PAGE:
For both solutions there was no statistically significant difference in the calculated rate of TVL per blink when comparing the first time interval 0 to 1 minute (SAL, 1.24 ± 1.16; SYS, 1.41 ± 1.72 μL/blink) to the second time interval 1 to 5 minutes (SAL, 0.68 ± 1.03; SYS, 0.83 ± 0.79 μL/blink) and the third time interval 5 to 10 minutes (SAL, 0.02 ± 0.11; SYS, 0.12 ± 0.12 μL/blink) to the fourth interval 10 to 30 minutes (SAL 0.07 ± 0.17; SYS 0.08 ± 0.23 μL/blink; ANOVA on ranks with Dunnett post hoc test, P < 0.05). The comparison between all other time intervals (first to third and fourth intervals, and second to third and fourth intervals) showed a statistically significant difference in the rate of TVL per blink (P < 0.05, Fig. 5).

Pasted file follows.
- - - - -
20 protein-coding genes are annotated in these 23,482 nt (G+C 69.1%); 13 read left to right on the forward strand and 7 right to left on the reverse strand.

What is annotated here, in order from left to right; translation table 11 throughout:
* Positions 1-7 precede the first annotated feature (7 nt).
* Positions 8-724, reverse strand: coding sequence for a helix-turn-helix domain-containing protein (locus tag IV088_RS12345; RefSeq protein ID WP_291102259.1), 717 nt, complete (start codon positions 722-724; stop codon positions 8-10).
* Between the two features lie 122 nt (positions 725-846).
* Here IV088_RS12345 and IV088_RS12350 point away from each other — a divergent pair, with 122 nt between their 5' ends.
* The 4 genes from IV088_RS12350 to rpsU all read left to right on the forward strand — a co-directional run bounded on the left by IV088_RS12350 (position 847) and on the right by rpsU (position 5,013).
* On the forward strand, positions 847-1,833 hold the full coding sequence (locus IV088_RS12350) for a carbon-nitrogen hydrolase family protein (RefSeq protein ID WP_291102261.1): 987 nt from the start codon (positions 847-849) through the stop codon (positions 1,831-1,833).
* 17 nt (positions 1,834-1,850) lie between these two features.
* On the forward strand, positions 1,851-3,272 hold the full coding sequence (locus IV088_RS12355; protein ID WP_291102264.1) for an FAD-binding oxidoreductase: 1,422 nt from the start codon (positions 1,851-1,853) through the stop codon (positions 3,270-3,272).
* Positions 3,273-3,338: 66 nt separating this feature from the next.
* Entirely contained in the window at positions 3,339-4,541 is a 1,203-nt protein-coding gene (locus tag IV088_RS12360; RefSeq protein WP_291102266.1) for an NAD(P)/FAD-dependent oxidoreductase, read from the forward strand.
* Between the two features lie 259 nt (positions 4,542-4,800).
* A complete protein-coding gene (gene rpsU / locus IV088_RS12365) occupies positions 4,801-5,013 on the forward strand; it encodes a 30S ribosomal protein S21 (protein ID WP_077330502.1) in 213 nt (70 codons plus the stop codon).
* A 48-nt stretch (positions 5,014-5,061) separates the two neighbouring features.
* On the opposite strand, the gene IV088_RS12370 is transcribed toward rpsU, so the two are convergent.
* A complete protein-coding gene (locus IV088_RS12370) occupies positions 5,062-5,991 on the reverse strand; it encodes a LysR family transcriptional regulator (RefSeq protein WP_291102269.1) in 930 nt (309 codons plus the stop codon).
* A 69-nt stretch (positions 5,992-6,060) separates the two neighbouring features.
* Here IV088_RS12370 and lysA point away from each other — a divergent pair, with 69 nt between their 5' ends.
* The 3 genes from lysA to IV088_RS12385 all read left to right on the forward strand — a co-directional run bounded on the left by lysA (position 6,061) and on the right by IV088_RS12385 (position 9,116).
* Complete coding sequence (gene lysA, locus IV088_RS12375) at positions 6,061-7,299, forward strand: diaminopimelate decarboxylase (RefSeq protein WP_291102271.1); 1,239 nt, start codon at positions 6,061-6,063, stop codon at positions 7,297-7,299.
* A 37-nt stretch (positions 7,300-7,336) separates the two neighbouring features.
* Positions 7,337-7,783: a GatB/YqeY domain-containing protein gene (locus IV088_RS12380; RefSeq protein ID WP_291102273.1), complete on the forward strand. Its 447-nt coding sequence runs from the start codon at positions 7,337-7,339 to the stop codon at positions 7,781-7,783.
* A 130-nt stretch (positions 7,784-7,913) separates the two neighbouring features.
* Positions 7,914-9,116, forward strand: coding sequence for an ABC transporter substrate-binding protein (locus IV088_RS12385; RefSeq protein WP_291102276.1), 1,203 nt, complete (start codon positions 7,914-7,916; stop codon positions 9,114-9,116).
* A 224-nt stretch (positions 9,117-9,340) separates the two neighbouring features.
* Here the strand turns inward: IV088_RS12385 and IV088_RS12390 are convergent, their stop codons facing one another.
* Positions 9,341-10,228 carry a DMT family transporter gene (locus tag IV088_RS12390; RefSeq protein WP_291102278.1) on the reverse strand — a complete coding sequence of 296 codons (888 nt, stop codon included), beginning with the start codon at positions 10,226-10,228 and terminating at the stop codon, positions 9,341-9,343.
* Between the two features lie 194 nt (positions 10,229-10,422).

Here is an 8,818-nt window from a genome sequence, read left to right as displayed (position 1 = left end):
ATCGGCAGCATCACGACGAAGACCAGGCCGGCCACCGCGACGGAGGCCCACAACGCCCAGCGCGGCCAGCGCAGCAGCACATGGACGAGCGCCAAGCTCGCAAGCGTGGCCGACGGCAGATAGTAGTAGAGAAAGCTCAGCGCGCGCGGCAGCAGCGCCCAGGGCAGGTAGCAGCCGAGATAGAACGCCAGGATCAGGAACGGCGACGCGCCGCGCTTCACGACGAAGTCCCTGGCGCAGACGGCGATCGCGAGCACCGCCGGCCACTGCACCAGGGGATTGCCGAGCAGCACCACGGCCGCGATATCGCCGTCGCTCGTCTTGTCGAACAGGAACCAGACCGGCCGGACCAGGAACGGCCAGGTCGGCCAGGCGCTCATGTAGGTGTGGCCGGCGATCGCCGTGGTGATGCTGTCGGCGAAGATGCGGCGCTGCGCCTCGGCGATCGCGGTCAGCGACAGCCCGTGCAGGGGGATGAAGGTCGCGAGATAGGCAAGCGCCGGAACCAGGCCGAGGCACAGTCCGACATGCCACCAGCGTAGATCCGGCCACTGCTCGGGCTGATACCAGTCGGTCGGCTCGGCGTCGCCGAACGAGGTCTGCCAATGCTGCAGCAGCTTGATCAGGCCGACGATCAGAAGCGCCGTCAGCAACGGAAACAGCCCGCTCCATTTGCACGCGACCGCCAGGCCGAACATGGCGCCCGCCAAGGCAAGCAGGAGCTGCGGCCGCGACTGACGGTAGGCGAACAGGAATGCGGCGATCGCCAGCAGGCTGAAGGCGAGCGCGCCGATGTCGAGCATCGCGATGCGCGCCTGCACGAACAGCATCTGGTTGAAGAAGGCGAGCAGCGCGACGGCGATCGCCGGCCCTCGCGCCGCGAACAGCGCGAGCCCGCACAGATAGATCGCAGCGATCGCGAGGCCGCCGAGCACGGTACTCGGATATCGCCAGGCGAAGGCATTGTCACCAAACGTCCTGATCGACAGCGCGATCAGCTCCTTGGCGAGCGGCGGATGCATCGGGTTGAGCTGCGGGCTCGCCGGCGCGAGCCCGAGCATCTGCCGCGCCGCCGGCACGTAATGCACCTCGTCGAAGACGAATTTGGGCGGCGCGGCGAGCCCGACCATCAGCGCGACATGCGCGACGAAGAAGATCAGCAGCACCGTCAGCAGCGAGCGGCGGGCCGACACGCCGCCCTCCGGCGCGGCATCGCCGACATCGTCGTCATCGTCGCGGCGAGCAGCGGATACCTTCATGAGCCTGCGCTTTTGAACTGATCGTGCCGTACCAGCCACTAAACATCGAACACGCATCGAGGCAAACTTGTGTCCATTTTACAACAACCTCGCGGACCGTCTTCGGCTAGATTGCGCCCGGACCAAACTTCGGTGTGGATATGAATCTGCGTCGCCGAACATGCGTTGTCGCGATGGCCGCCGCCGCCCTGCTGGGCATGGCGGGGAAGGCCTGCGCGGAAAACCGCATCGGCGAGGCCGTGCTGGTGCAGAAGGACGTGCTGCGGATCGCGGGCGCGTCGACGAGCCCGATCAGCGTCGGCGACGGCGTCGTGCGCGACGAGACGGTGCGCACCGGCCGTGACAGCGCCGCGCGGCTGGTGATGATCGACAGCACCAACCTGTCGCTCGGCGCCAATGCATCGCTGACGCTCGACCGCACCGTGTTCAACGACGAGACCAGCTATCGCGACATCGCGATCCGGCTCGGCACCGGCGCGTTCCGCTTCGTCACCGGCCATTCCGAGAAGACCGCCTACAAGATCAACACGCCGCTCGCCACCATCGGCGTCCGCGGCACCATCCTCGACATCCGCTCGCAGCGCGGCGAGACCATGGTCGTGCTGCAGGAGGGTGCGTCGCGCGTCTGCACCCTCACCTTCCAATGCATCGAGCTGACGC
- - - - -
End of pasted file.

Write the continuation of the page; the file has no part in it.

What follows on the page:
Figure 5
 
Calculated TVL per blink in the different time intervals after the instillation of a 35 μL drop. *Indicating a statistically significant difference between the time intervals (ANOVA on ranks with Dunnett post hoc test, P < 0.05). Values are mean ± SE.
Figure 5
 
Calculated TVL per blink in the different time intervals after the instillation of a 35 μL drop. *Indicating a statistically significant difference between the time intervals (ANOVA on ranks with Dunnett post hoc test, P < 0.05). Values are mean ± SE.
Correlation Between OSDI and BR
Mean OSDI score at baseline was 10.5 ± 7.7 (SD) with a range from 0 to 27.1. The OSDI score was correlated with the BR at baseline (Spearman's rank correlation coefficient, r = 0.550; P = 0.008; Fig. 6). 
Figure 6